Intra-arterial clot retrieval

In January 2015, the first of three major studies on the effectiveness of new-generation clot retrieval devices was published in the New England Journal of Medicine. The studies – MR. CLEAN, ESCAPE and EXTEND-IA  –  showed that stent-removal of clots from the brain, along with clot buster management, dramatically improved outcomes for certain stroke patients. The results were so convincing that a couple of the trials were stopped early, Wheeler said. The standard of care completely shifted.

“It was a quick switch and a dramatic improvement in quality of outcomes.,” Wheeler said. “Combining fast treatment with tPA – and clot retrieval when tPA doesn’t work – the probability that a stroke patient leaves our hospital without symptoms is a lot higher.”

Renstrom is a perfect example.

At 6:08 p.m., Dr. Bowkley began clot retrieval with the Solitaire Stent Retriever. He accessed the common femoral artery near Renstrom’s groin and inserted a small guide wire covered with a vascular sheath – or a small tube. With real-time X-ray imaging, Bowkley snaked the guide wire through Renstrom’s arteries, up to and around her heart, into the internal carotid artery behind her jawbone and through the middle of the clot in her cerebral artery.

Images of Rebecca Renstrom’s brain show blood flow resume after insertion of the Solitaire Stent Retriever into her blood clot, seen as the lima-bean shaped bulge in the cerebral artery. At left, the retriever (seen as a hair-thin white line) is threaded through the clot. Doctors leave it there for a few minutes to allow blood flow to resume before pulling it out and bringing the clot with it. At right, blood flow is restored to the outer regions of the brain.

Images of Rebecca Renstrom’s brain show blood flow resume after insertion of the Solitaire Stent Retriever into her blood clot, seen as the lima-bean shaped bulge in the cerebral artery. At left, the retriever (seen as a hair-thin white line) is threaded through the clot. Doctors leave it there for a few minutes to allow blood flow to resume before pulling it out and bringing the clot with it. At right, blood flow is restored to the outer regions of the brain.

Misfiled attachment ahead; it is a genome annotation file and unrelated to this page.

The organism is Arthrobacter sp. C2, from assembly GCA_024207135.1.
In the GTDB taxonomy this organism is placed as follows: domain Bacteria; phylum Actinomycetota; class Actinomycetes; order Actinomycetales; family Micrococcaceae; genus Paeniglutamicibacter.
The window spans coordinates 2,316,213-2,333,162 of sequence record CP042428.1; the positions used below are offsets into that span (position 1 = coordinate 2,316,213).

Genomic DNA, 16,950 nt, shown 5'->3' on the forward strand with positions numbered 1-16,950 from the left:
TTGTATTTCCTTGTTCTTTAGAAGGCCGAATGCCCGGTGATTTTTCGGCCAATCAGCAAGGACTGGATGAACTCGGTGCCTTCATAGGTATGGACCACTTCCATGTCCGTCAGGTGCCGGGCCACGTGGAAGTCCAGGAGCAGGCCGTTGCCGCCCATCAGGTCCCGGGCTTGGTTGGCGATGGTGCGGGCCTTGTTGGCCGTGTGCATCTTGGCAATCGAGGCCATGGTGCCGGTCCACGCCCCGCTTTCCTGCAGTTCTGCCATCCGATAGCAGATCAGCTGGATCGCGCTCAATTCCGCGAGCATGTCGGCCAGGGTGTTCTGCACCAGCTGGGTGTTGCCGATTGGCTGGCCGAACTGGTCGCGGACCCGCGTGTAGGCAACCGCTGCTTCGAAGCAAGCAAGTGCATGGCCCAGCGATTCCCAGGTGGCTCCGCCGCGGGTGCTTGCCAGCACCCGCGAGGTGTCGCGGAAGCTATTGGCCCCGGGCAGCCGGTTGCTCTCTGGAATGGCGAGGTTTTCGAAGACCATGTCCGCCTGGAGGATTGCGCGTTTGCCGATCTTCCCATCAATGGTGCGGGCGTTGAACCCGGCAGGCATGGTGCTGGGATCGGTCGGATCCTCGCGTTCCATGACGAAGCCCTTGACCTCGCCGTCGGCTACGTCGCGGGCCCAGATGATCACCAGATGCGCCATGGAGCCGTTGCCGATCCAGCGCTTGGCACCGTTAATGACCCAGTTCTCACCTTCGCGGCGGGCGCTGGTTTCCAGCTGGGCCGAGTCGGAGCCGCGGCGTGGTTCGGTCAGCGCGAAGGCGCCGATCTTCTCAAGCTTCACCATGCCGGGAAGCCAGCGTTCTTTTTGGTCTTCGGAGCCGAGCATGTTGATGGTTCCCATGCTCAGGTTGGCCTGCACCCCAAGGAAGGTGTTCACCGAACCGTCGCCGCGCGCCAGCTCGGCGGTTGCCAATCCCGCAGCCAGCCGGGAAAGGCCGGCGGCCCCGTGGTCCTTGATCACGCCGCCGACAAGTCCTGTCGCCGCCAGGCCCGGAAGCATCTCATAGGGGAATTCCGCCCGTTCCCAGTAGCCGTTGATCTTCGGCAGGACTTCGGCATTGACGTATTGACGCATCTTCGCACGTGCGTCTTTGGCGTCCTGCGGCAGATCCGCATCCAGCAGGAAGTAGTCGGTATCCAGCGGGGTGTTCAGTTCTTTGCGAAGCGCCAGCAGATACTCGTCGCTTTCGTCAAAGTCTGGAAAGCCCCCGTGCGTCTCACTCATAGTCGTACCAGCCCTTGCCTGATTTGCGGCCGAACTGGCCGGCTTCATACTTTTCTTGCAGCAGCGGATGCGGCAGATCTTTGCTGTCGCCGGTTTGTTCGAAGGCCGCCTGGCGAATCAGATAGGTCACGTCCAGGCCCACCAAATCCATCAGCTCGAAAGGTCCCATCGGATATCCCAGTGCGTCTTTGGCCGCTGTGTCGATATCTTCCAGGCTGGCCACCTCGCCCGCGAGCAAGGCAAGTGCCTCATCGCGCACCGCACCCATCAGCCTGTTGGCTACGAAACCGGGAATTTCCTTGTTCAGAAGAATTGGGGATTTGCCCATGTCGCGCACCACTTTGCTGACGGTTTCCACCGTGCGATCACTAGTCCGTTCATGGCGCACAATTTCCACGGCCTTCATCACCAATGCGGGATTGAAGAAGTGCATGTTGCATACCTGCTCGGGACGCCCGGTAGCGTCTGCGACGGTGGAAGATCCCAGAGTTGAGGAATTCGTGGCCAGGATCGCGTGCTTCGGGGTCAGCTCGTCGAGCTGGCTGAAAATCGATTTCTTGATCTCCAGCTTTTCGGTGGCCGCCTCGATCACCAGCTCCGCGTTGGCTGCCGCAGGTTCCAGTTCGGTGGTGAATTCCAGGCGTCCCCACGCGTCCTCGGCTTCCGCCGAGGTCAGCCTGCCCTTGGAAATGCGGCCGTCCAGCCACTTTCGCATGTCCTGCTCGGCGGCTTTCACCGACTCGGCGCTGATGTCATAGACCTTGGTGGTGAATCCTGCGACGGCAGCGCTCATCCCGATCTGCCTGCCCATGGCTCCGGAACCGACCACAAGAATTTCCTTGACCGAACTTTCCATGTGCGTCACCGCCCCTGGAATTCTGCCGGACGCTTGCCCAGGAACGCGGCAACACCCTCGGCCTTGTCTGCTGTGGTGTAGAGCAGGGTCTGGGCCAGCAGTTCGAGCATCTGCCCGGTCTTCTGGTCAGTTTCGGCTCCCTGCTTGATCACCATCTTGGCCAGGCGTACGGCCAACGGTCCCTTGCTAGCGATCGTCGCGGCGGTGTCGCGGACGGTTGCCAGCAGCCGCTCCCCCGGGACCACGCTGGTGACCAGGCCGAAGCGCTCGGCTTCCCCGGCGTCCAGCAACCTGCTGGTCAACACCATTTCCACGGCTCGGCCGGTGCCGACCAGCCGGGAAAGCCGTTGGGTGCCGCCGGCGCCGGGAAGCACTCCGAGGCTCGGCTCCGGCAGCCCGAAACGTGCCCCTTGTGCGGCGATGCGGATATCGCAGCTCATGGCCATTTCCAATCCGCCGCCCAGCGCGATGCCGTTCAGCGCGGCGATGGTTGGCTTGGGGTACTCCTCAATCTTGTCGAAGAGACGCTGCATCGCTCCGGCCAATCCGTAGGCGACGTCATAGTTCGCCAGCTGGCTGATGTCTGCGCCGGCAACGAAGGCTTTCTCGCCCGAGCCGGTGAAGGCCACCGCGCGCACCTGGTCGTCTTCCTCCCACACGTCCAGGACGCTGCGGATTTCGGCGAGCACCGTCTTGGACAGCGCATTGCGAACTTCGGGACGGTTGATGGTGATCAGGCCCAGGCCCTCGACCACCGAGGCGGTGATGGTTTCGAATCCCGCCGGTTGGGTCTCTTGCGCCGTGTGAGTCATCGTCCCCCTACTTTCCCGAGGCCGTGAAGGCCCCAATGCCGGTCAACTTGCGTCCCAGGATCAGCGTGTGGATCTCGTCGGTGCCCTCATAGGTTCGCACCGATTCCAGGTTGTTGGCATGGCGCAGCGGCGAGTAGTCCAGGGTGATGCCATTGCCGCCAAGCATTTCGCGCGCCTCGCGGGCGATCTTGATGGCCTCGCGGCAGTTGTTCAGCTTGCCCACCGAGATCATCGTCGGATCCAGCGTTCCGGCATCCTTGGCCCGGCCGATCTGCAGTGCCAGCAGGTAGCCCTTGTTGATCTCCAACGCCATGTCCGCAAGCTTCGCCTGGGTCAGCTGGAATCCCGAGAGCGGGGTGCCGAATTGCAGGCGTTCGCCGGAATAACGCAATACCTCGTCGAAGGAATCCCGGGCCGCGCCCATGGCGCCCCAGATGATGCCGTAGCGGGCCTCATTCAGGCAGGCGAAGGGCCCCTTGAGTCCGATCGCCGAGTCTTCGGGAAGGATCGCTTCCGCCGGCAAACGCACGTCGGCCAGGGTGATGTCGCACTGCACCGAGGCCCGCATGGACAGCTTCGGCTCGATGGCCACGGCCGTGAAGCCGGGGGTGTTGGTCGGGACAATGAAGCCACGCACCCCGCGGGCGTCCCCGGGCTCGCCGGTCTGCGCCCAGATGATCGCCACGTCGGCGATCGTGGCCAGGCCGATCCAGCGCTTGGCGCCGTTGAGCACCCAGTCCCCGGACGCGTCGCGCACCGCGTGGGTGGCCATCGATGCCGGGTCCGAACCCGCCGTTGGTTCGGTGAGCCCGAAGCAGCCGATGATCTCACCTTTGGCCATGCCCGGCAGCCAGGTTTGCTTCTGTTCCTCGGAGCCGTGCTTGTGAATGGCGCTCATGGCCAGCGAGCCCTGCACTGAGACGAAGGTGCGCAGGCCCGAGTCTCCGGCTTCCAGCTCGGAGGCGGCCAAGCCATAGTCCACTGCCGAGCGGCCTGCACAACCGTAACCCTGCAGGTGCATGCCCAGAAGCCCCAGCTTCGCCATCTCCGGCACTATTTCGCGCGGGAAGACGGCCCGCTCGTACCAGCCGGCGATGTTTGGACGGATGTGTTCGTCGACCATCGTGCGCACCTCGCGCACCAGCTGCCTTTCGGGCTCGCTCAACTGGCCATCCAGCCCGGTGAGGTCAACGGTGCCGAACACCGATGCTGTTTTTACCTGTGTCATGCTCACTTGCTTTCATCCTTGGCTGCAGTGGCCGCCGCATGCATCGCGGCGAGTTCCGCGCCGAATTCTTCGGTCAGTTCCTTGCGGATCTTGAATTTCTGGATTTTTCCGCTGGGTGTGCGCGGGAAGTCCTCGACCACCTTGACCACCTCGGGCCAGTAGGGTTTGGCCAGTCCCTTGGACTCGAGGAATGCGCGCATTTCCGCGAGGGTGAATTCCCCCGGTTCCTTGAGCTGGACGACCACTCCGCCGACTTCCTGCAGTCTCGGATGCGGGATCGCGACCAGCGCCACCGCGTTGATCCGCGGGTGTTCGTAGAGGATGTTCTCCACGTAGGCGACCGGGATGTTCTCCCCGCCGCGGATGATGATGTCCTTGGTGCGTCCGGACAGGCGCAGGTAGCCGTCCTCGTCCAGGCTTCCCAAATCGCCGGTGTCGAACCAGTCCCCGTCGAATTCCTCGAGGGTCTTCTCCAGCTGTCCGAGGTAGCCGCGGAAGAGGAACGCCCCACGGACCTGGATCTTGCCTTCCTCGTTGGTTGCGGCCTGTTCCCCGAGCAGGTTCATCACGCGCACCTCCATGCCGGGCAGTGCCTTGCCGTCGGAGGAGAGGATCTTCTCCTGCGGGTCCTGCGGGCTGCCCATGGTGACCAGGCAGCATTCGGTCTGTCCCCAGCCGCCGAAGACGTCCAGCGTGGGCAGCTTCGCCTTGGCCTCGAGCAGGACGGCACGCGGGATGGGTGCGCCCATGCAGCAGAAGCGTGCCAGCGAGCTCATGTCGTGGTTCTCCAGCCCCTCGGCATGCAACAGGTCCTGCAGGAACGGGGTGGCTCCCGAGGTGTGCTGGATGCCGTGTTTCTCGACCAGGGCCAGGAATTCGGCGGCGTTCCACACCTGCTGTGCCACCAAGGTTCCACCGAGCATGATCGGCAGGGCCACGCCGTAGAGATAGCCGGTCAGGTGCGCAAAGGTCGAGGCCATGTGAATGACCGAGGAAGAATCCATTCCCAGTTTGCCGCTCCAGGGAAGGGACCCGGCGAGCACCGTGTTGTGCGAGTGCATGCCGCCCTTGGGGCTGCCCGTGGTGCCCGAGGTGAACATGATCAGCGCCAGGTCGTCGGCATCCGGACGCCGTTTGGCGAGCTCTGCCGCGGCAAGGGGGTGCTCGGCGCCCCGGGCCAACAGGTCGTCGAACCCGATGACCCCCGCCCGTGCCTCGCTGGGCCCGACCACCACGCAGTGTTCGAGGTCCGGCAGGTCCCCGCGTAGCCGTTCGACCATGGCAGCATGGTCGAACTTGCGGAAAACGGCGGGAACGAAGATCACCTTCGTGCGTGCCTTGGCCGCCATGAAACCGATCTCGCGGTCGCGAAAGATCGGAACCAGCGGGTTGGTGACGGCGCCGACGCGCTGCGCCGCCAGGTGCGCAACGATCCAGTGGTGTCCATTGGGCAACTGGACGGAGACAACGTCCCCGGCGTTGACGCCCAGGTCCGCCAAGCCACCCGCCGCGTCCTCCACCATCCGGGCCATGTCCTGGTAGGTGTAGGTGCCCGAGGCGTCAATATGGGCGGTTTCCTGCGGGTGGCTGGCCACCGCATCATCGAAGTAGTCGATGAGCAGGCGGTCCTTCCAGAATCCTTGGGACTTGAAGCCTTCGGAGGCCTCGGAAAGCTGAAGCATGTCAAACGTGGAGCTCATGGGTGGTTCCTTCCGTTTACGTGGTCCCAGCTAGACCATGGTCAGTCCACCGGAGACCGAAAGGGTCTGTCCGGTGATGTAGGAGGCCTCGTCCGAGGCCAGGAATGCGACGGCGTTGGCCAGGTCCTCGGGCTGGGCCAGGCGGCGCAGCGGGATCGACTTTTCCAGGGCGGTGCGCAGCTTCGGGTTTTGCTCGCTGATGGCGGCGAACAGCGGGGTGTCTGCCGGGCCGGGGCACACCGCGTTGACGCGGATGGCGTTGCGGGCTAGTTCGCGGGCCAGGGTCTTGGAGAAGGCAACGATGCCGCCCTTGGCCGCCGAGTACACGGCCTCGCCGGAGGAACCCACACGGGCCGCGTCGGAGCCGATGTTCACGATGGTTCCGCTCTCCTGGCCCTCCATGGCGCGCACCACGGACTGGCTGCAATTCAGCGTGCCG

The stent retriever isn’t a true stent but more like a small rolled-up chicken wire fence. After he passed it through the clot, he let blood flow through for five minutes, delivering oxygen to parts of the brain that had been deprived. Then, Bowkley slowly pulled the stent back through the catheter, taking Renstrom’s clot with it.

In less than hour, at 7:02 p.m., the clot causing Renstrom’s stroke was outside her body.

“She truly is a miracle of modern medicine,” Dr. Bowkley said. “In the appropriate patient, this type of therapy is the gold standard. Without it, even a few years ago, Mrs. Renstrom very likely would not have left the hospital, or she would have gone to rehabilitation with significant residual deficits and had a markedly different course of events following her stay at Wyoming Medical Center.”